While there is no specific certification related to home health nursing, other specialty certifications may be helpful in terms of employment and the potential for advancement. Examples include; certification such as infusion nurse, pediatric nursing, gerontology, psychiatric/mental health nursing, or adult or pediatric critical care.

For further advancement, you may pursue a graduate degree, (masters or doctoral level) to become a home health care nurse practitioner or clinical specialist.

 Where Do Home Health Nurses Typically Work?

Home health nurses provide professional nursing care for patients in the home setting, providing care the patient or family members unable to perform themselves. Employers of home health nurses include hospital/medical center systems, retirement communities, insurance agencies, and home health or hospice agencies.

How Much Do Home Health Nurses Earn?

Nursing, in general, is identified as one of the fastest growing professions in the US in terms of salary, with a projected growth of 16% +, much higher than the national average. The current salary range for home health nurses ranges from $72,411 to 87,850, dependent on factors such as the type of employer, and the geographical area. Salaries are generally higher in urban areas, however, the cost of living is typically higher, as well. In addition, bachelor’s prepared nurses tend to earn higher salaries than nurses with associate degrees, and related specialty certification may also increase salary. According to the Bureau of Labor Statistics the top five states for general nursing salaries are (range $96,470 – $81,380);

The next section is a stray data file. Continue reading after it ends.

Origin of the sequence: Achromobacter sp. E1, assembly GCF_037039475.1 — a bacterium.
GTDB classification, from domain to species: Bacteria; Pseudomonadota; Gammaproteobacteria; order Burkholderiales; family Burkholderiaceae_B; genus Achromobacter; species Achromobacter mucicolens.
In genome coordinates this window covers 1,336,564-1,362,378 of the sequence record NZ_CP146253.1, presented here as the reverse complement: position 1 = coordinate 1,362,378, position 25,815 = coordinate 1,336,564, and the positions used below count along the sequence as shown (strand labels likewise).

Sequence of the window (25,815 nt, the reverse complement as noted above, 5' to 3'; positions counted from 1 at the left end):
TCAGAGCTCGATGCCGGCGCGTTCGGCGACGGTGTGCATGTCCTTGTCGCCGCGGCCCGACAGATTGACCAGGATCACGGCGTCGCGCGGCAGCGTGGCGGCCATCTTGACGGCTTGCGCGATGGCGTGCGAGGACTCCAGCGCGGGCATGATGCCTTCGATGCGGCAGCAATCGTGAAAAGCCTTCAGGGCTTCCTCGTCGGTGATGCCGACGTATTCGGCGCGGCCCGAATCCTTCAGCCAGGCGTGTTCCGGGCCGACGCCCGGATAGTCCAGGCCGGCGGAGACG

• California
  • Hawaii
  • Alaska
  • Oregon
  • Massachusetts

Home Health Nurse Programs

At the undergraduate level, specialty-related education consists of continuing education activities, such as conferences or online CEU providers. Topics for continued education include’

  • Advanced clinical skills
  • Leadership strategies
  • Various therapies
  • Legislative issues and concerns
  • Financial management

Becoming a home health nurse practitioner or clinical specialist requires earning a master’s degree in nursing (MSN), or Doctor of Nursing Practice (DNP) degree. At present there are no specific home health nurse practitioner programs, as this is a very new and expanding specialty discipline. However, most home health nurse practitioners are certified as adult or family nurse practitioners, providing a broad base of knowledge of health care concerns across the lifespan.

The Role of the Home Health Nurse in the Face of Nursing Shortages

 The Bureau of Labor Statistics cites that employment for nurses will increase at a rate of 16% by 2024. There is a national shortage of nurses in general related to the Baby Boomer population entering retirement, and the increased health needs of the growing aging population. It is projected that the South and West will be hardest hit by the nursing shortage. The 12 states expected to have the most acute shortages are: Florida, Georgia, Texas, Virginia, Alaska, Arizona, California, Hawaii, Idaho, Montana, Nevada and New Mexico.

In addition to the effect of the aging population, with people living longer with more complex disorders, the increasing costs of inpatient care contributes to the increased importance of home health care. Prospective reimbursement practices have led to patients being discharged earlier than in previous years, often needing follow-up care in the home.  Many states have shifted funding for health care to the home setting, allowing patients needing complex care to receive care in their own homes, rather than in higher-cost settings. Home care is significantly less expensive than inpatient care services.

Benefits to the patient include reduced risk for healthcare errors, and reduced exposure to infectious agents. Patients are able to dress as they please, have visitors they want, maintain their own daily schedule, eat what they want, and have their pets. Many patients with terminal diseases prefer to end life at home, rather than in an inpatient setting.

Home Health Nurse Associations & Resources

References